You're Doing Just Fine
prose & poetry
from a past that was never present
Take a shower, wash off the day. Drink a glass of water. Make the room dark. Lie down and close your eyes. Notice the silence. Notice your heart. Still beating. Still fighting. You made it, after all. You made it, another day. And you can make it one more.
You’re doing just fine.
Named after the poem that has been shared over 700,000 times on Tumblr, this is the third book from young author and songwriter Charlotte Eriksson. Since the release of You're Doing Just Fine, the message behind the title has grown into a global community of hopeful messages, hashtags and mental health support forums. "I want the book to feel like a warm hug during cold nights; like a 3a.m. conversation with your best friend, just a hand reached out saying you're not alone, you're doing fine."
The book is a collection of prose and poetry with the themes of hope, healing, growing up, loneliness, and learning how to bloom in solitude. An exploration of the life of a young artist with an aching heart, urged by a wanderlust that leads and directs, and the simple task of learning how to live with yourself.
Quotes and writings from the You're Doing Just Fine has been widely shared and embraced by like-minded communities such as To Write Love On Her Arms, The Artidote, Wordporn and The Good Quote, wracking up hundreds of thousands of likes, shares and comments on each post.
Writings and poems from the book has since the release been published on Thought Catalog, Rebelle Society and Bella Grace Magazine.
"Charlotte knows her reader so well
that it feels like she's writing my very own journal."
“You can start anew at any given moment. Life is just the passage of time and it’s up to you to pass it as you please.”
"It was quite a beautiful thing, the way we simply just came to be. With no effort or trying, just slowly finding each other’s hands in the dark. No chains or promises, just a simple sign of hope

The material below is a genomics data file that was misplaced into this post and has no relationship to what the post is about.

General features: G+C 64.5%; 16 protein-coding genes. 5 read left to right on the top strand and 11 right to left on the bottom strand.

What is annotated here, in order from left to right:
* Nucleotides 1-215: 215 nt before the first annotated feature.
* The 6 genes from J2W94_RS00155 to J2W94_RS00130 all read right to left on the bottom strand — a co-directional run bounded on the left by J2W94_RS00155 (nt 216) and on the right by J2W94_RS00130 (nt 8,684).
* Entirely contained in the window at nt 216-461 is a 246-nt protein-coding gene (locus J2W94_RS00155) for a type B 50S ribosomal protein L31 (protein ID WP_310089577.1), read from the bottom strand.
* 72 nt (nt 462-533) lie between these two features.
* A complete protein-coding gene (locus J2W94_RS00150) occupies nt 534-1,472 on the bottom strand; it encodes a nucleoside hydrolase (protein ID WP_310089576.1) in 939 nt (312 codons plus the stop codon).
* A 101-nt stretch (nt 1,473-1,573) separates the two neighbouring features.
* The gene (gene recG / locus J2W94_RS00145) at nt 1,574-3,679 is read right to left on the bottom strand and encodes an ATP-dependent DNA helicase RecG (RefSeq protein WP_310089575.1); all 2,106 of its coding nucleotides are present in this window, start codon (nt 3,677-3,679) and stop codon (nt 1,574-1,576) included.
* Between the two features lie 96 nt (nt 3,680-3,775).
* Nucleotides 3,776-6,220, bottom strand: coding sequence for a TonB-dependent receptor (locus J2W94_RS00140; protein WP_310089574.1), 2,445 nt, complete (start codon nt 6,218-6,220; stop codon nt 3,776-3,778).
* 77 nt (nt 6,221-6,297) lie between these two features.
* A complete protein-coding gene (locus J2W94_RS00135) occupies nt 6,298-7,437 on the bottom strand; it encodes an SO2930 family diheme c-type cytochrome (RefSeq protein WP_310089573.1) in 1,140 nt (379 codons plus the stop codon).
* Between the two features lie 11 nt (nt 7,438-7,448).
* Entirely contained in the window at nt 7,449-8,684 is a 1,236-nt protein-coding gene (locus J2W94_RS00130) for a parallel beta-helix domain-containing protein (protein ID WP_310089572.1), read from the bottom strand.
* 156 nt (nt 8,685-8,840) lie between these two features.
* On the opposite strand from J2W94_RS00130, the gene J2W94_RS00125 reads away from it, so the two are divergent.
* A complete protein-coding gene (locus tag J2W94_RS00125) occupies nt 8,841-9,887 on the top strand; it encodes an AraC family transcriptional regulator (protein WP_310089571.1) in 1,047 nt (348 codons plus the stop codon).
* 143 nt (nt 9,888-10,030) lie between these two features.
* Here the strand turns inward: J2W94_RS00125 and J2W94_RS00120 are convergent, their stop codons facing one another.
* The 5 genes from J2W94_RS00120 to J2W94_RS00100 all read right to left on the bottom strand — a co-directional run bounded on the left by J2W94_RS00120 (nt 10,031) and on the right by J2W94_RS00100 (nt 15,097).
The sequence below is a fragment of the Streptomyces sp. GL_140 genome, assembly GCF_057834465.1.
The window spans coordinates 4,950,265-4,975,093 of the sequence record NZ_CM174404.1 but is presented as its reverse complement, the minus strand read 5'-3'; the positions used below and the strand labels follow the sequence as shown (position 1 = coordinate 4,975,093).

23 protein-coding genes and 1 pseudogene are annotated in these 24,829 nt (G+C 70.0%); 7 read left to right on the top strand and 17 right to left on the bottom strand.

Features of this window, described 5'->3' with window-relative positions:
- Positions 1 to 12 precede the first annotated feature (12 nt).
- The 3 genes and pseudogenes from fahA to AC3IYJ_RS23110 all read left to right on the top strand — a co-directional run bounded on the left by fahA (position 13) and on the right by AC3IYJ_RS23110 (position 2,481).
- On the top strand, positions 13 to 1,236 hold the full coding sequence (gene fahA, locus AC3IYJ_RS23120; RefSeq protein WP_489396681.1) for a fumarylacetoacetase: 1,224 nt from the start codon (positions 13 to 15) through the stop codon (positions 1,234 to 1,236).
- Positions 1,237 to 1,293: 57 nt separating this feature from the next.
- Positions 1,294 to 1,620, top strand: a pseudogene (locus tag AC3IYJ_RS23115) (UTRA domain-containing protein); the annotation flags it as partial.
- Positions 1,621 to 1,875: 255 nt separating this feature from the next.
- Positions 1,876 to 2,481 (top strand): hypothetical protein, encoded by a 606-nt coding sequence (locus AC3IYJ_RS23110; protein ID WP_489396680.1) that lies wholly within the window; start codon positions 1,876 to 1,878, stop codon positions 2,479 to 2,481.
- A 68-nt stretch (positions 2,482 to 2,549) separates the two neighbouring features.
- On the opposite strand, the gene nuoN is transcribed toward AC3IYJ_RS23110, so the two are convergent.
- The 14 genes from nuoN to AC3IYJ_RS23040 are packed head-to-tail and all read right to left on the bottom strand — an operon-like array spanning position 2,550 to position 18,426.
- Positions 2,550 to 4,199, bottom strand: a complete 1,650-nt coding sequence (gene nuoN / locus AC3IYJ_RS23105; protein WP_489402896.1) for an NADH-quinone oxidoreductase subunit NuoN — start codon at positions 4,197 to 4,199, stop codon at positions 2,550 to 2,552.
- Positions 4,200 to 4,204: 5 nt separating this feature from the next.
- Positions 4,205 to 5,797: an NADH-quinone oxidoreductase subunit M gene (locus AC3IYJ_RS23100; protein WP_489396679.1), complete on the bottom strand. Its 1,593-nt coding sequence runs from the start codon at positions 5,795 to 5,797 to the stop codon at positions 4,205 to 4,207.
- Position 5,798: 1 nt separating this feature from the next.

that things will go on and get better."
You can get yourself a small room in a new city where no one knows your name
but they will,
for they will see you walking quietly through the market on Sunday mornings,
and sitting at the cafe on Tuesdays
scribbling thoughts in that worn out notebook,
or in the library between the shelves of different worlds, and late on Friday evenings
you will sit peacefully in the corner of the pub
and you will be okay with that.
Some nights beautiful boys will buy you drinks and ask your name
and you will smile, but be okay with walking home alone
because one day someone will know you
without asking your name
and that’s the person that matters.
So wait a few years,
until you can get yourself a small room in a new city where no one knows your name
but they will
and there will be an older lady
knocking at your door
saying hi and you’re very welcome,
and you can have a garden
where only flowers grow, with no thorns, that you plant yourself,
and on sunny mornings in April
you can sit and watch them bloom
a little more each day,
just like you do,
bloom a little more
And on crisp winter mornings in January you can drink coffee in the cold
on your own front porch
and the town is empty
of other things
Wait a few years,
when things are clearer, and you will go on well. Just hold on
You will be okay.
Never apologise for how you live your life,
or not live your life.
Never apologise for your loneliness
or will to survive,
and never soak in the words of someone who in any way belittles you.
People put other people down because they themselves are not certain enough
if they, in fact,
are standing themselves.
“You’re going to make something wonderful of yourself. I promise. You’re doing just fine.”